Mike left a pile Cheetos on his mother’s sofa. The television flickered blue light across his long frame, sprawled along the living room couch. A motherly voice trickled in from the other room, nasally asking him for the hundredth time if he would come with her to the cemetery. The thirty-year-old, unshaven, shaggy haired Mike failed to stir. He reached into the bag for another fistful of Cheetos. His mother called his name again while she fixed her hair in the bathroom mirror.
“Shh!” he silenced her. “Captain Picard is on.”
“Honey, it’s your grandfather’s funeral,” she replied, appearing in the doorway.
Mike kept his eyes to the television set.
“I don’t do burials,” he grumbled, munching on more Cheetos. “They’re always full of old people, and old people give me hives. Besides I couldn’t possibly go outside, I’m still sick and my immune system has yet to recover.”
“You stubbed your toe, you didn’t catch the flu,” his mother retorted. “That’s what you get for leaving those toys laying around. Honestly, what full grown man has dolls?”
“Those are collectors’ items,” Mike pointed a finger. “And once the market peaks on eBay my original action figures from Battlestar Galactica will be worth a small fortune.”
“Don’t pretend you’re saving up stocks and bonds,” his mother replied, fastening her earrings. “You’d make more money with an actual job instead of loafing on your mother’s couch, eating your mother’s food, sucking up my retirement pension in the process.”
“I tried the business world once, mother,” Mike wrinkled his nose. “I nearly stifled under all that corporate bureaucracy and red tape.”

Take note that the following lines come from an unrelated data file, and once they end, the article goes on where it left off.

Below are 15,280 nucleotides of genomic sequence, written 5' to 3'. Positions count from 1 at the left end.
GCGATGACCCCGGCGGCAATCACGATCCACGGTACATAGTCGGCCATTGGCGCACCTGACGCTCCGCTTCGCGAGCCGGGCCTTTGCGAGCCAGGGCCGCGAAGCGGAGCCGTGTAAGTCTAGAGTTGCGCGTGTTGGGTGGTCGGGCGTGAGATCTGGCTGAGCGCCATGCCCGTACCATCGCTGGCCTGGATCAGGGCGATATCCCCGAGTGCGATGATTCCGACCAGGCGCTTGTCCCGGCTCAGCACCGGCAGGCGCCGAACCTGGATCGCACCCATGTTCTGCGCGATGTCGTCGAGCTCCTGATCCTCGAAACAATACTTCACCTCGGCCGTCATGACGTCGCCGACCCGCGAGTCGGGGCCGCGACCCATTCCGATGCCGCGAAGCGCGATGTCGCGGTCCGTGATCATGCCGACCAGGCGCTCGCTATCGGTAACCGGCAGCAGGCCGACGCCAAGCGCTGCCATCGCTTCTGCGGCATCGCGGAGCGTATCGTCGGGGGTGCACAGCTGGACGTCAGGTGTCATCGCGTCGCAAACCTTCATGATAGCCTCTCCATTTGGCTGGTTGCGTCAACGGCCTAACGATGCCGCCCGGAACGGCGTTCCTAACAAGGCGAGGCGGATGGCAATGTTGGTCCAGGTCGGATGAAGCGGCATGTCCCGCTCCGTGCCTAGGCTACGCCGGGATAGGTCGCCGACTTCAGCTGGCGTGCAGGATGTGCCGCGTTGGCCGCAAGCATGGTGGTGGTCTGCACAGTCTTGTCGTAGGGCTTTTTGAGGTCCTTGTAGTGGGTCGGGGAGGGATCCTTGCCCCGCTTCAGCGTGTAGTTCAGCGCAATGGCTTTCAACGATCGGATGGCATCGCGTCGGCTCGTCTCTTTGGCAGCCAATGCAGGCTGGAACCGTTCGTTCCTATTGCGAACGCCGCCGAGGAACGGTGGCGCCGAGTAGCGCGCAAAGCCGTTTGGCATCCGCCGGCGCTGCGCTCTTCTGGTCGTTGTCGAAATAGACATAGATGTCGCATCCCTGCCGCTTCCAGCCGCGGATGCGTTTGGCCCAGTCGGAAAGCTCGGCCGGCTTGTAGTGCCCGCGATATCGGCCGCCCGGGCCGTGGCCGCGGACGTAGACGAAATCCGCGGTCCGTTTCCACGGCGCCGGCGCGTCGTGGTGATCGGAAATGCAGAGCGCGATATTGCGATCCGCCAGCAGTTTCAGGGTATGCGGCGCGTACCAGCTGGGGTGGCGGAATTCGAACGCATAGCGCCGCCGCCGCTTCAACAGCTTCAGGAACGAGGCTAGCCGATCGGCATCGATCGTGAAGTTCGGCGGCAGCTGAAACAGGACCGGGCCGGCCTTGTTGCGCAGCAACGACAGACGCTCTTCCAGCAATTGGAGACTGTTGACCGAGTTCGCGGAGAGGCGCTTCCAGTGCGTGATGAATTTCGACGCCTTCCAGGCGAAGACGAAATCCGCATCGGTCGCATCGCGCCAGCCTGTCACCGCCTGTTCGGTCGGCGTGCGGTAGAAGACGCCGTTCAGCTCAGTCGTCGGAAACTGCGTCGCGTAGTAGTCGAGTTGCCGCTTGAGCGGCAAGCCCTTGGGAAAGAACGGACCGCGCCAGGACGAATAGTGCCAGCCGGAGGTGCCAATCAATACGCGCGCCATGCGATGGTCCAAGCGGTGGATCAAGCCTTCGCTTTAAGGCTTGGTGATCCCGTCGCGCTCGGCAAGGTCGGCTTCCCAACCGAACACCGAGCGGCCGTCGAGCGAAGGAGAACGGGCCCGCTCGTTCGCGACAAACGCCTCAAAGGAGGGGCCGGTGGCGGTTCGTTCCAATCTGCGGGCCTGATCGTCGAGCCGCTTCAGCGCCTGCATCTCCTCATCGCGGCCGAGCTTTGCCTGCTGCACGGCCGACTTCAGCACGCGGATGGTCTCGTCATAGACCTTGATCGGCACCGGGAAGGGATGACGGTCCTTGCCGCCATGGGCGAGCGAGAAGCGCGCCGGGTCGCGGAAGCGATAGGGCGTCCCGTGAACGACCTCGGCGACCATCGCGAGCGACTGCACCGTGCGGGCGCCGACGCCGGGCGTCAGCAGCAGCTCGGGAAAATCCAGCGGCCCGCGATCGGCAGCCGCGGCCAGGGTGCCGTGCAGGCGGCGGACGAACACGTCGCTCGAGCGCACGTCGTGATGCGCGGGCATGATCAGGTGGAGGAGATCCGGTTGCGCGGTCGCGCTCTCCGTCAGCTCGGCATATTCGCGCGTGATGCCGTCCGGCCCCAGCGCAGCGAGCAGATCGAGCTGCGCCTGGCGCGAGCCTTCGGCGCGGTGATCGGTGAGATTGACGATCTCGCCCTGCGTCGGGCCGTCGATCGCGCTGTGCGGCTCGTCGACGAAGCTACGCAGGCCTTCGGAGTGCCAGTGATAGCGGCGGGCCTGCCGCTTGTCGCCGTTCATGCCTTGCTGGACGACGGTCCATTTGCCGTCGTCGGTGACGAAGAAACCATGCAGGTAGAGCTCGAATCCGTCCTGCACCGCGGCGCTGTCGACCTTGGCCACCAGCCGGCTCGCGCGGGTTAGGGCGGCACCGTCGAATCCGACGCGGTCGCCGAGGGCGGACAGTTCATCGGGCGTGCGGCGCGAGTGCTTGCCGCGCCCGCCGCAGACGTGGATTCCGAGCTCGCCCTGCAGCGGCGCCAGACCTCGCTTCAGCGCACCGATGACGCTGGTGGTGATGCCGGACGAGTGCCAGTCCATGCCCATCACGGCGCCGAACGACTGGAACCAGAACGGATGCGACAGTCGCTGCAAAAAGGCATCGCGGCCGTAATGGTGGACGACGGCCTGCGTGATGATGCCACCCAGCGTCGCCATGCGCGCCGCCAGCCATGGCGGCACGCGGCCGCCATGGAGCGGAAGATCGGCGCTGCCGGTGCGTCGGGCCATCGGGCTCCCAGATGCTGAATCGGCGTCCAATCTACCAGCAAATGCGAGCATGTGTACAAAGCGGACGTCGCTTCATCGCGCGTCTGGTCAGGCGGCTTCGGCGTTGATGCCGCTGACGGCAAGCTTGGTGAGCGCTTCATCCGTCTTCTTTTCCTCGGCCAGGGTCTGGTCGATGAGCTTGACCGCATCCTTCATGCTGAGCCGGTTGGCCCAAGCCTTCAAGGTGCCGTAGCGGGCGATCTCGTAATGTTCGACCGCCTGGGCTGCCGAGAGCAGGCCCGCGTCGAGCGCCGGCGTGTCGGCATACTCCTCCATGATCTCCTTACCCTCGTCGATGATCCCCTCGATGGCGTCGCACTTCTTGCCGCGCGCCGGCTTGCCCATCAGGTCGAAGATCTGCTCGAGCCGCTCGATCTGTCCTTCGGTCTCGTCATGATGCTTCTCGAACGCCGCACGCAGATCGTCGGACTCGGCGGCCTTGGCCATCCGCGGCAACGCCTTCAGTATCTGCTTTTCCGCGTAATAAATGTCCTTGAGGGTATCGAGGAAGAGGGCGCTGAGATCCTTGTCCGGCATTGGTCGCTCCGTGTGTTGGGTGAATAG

“You sold ice cream from a cart in the park for two weeks,” she rebutted. “Mr. Leon had to fire you for refusing to sell to Girl Scouts.”
“They’ve already cornered the market on cookies, I wasn’t going to give those smart little hussies a monopoly on drumsticks and missiles,” Mike frowned. “The crafty urchins were busy buying snow cones and Dove bars from me for 50 cents and selling it on the black market for a dollar to their peers.”
“They were twelve year olds,” his mother frowned.
“They were extortionists!” Mike boomed. “Now are you going or are you determined to ruin the rest of the Farpoint episode? The Enterprise is in considerable peril.”
His mother shook her head.
“And to think of all your grandfather did for you,” she remarked.
“He couldn’t remember my name half the time,” Mike replied.
“He was old,” his mother folded her arms.
“He was drunk,” Mike scoffed. “He used to mix brandy in my baby formula.”
“Now, that only happened once,” she fumed. “He was very fond of you.”
“Is that why he called me Molly all the time?” Mike said between Cheeto bites.
“Well, with the size of your chest you do look a bit girly now,” his mother muttered.
“Get me some fresh chips before you go, these ones taste stale,” Mike suggested.
“Michael, I’m putting my foot down,” his mother began. “You come with me right now or God will curse you for dishonoring your own kin.”
“I went to college and law school,” Mike smirked. “I’m educated beyond beliefs in a Santa Claus, bearded Sky-man or any other deity for that matter.”
“You took one semester of each and never graduated,” his mother replied. “And as for the Almighty, he’s already plucking your scalp bald in retribution.”
“Yes, but he leaves the sides,” Mike observed, running a palm along his ear.
“Last chance, Michael,” his mother tapped her foot. “You come or so help me…”
Mike glanced up at her shaking the empty Cheetos bag imploringly. Grumbling, his mother left the room, and prepared to depart the house. As she did so she tossed him a new bag of Lays Sour Cream and Onion before exiting the front door. Mike popped the seal with one hand while upping the volume on the remote.
“Ka’ Pla!” he grinned in Klingon.
The sound of phasers and spaceships boomed throughout the darkened living room.